The Alumni Spotlight series includes interviews from Earth Institute alumni about their career paths, how they became interested in Earth Institute programs, and for any advice that would be useful to current and future students.
Julia Koppman Norton graduated from Columbia University’s Master’s in Public Administration in Environmental Science and Policy (MPA-ESP) program in 2019. We caught up with her to see what she is up to now, how her experience in ESP was, why she chose to enroll in it, and how the program prepared her for a role at the California Coastal Commission.
Julia attended the University of California Berkeley for her undergraduate degree with a major in Urban Studies and a minor in Public Policy. After earning her Bachelor of Arts (BA) degree, Julia took her talents to become a city planner for Lafayette, CA. In this role, Julia was responsible for current city planning as well as some long-range planning projects. As a small city, Lafayette did not have its own sustainability planning team, but after some time, the city started giving Julia sustainability related projects. She took over all projects related to sustainability and realized her passion for the intersection of sustainable city planning. After realizing this passion for sustainability, Julia decided she wanted to pursue a career in environmental policy.
Columbia’s MPA-ESP program was attractive to Julia due to its intensive summer scientific curriculum. She had no previous technical experience in the hard sciences and was looking for a master’s program with this skill set in order to gain a better understanding of environmental science principles that she could use to help create policy.
Coastal resilience and sea level rise are also topics of interest to Julia. How to adapt coastal areas to climate change became a point of interest after working on sustainability projects at her city planning job. Julia had a background in social sciences and so was looking for graduate programs that could connect her planning background with environmental science.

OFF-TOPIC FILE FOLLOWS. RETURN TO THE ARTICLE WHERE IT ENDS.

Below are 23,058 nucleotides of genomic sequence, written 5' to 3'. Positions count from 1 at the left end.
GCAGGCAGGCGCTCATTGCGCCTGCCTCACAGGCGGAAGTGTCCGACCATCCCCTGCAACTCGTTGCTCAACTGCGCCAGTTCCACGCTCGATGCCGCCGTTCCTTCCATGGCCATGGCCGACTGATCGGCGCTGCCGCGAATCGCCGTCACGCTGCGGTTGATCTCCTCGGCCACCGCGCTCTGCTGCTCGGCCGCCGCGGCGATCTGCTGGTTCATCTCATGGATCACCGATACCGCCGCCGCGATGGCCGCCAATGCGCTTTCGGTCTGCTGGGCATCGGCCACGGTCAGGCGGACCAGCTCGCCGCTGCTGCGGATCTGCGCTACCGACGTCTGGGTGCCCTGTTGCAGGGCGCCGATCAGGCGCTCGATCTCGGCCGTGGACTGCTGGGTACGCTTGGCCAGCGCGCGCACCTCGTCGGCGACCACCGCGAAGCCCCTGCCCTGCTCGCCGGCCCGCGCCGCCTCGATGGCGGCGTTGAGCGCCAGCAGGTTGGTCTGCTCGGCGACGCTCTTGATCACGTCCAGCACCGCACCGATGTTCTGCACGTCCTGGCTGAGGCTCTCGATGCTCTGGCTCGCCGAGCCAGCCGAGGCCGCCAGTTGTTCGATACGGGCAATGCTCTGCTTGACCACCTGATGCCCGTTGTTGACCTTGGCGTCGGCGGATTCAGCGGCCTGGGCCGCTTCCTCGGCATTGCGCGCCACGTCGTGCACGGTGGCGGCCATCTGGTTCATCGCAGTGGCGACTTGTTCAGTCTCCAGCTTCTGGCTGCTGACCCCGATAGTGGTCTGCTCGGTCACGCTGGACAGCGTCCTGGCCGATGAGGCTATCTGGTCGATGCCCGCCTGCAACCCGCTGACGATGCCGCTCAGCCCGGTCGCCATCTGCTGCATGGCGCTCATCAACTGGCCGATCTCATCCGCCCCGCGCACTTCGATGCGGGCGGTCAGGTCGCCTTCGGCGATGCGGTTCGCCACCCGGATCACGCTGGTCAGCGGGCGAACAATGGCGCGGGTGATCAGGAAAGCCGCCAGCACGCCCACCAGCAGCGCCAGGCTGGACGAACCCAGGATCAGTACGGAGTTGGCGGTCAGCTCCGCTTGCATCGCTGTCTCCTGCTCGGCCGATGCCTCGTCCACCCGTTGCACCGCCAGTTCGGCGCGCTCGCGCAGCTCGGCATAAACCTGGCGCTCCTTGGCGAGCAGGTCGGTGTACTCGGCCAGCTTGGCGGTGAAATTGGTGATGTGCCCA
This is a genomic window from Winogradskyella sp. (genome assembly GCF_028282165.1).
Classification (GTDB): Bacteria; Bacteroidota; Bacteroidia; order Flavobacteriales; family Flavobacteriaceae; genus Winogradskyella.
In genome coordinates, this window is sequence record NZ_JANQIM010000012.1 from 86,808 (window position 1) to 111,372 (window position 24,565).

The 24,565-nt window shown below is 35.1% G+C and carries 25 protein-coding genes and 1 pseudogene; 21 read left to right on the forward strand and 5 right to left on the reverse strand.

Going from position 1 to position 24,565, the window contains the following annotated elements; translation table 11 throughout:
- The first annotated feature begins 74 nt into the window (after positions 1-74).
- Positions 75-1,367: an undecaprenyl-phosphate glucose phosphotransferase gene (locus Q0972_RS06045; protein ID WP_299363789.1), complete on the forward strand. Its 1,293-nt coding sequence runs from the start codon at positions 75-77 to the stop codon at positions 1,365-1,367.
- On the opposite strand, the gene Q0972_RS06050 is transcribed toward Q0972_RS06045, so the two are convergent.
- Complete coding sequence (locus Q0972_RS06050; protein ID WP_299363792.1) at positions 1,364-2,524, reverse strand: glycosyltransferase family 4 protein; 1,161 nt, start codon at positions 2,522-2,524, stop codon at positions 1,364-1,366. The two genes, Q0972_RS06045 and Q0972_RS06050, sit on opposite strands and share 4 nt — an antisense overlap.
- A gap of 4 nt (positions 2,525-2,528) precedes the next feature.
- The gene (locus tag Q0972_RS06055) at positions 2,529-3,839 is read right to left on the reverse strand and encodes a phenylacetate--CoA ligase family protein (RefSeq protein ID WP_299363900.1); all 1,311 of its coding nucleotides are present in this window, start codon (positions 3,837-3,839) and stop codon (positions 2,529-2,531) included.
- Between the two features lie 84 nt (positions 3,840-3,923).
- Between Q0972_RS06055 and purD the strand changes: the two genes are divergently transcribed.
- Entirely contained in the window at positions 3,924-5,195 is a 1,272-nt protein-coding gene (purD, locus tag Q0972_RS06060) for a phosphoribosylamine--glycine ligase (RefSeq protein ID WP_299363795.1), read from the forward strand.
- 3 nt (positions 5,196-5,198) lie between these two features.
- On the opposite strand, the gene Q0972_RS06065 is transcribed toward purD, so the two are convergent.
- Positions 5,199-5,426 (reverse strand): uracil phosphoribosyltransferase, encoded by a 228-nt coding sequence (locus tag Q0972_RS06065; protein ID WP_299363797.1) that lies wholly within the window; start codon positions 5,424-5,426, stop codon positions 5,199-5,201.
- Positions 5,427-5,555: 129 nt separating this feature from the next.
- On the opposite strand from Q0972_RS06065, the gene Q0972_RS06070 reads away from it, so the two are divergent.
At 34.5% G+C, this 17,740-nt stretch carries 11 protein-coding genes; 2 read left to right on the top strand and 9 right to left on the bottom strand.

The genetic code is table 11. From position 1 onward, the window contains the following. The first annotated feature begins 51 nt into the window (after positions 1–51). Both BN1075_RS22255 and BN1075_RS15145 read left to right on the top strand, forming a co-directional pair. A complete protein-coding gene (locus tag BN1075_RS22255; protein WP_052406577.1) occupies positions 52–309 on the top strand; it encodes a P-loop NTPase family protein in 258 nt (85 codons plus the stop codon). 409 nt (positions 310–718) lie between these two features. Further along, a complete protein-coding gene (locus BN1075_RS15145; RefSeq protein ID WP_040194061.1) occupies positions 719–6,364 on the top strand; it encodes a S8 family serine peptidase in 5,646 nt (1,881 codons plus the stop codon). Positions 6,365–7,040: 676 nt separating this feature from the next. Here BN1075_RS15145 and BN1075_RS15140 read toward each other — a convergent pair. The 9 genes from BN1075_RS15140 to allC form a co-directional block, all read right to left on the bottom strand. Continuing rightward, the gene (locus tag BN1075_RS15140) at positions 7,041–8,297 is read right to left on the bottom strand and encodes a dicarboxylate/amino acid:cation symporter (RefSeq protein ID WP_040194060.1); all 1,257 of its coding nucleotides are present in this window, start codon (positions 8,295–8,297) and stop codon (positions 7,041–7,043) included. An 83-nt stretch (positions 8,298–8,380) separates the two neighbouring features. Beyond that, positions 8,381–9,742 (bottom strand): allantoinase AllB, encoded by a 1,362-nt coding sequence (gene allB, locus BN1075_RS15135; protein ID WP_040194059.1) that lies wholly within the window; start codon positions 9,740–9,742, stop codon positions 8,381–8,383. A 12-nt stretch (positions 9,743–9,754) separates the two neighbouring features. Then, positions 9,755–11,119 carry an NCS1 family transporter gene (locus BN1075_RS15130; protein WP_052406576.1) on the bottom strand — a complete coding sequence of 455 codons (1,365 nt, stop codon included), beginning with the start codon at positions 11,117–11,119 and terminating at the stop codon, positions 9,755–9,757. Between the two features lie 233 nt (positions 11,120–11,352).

Columbia’s ESP program ended up being very helpful in learning rigorous science. The intensive summer program’s focus on environmental sciences still helps Julia when she’s reviewing technical documents. She currently has to look at many biological and geological reports and make concise summaries for technical staff in order to make recommendations on projects to her supervisors. ESP helped Julia learn how to look at scientific information quickly and translate it to the public. Additionally, the program is group-work heavy, which primed her for her current job working with different stakeholders.
Julia currently works at the California Coastal Commission (CCC) as District Supervisor for the North Central Coast, which includes areas in Sonoma, Marin, San Francisco, and San Mateo counties. Before this role, Julia worked as a Coastal Program Analyst. Her work focuses on coastal resource protection and management. At the CCC, Julia reviews, analyzes, and looks at proposed coastal developments and policies in the California Coastal Zone to ensure they meet the regulations of the State Coastal Act. She works in an interdisciplinary fashion with scientists, engineers, lawyers, mapping experts, environmental justice specialists, and other applicable state and federal agencies.
According to Julia, protecting California’s coasts and ensuring equitable access to the coastline is the best part of her job. She enjoys the diverse tasks of her job including a range of issues regarding public access to the shoreline, parking, views of the ocean, sensitive habitat protection, and sea level rise. Helping California’s coastline and associated development adapt to changing natural conditions is one of her favorite parts of the job. Developing forward thinking policy solutions and projects to combat issues and protect beaches, like one of her favorites, Baker Beach in San Francisco, make her job worthwhile.
Speaking to current graduates of ESP, Julia says it’s critical to put all of your feelers out there. She emphasizes not being picky about jobs, initially. For example, when she applied to her first position at the California Coastal Commission, she was not convinced if she would like the job or if she would be a good fit, but it ended up working out well. While what you see on paper might not align with what you might be interested in, she says, that does not mean the job will not be a great fit. Ultimately, apply for lots of jobs and make sure to have candid conversations with employers to see what they are like.
If you’re interested in learning more about the MPA-ESP program, please contact assistant director Stephanie Hoyt (firstname.lastname@example.org) with any questions or to schedule a campus visit.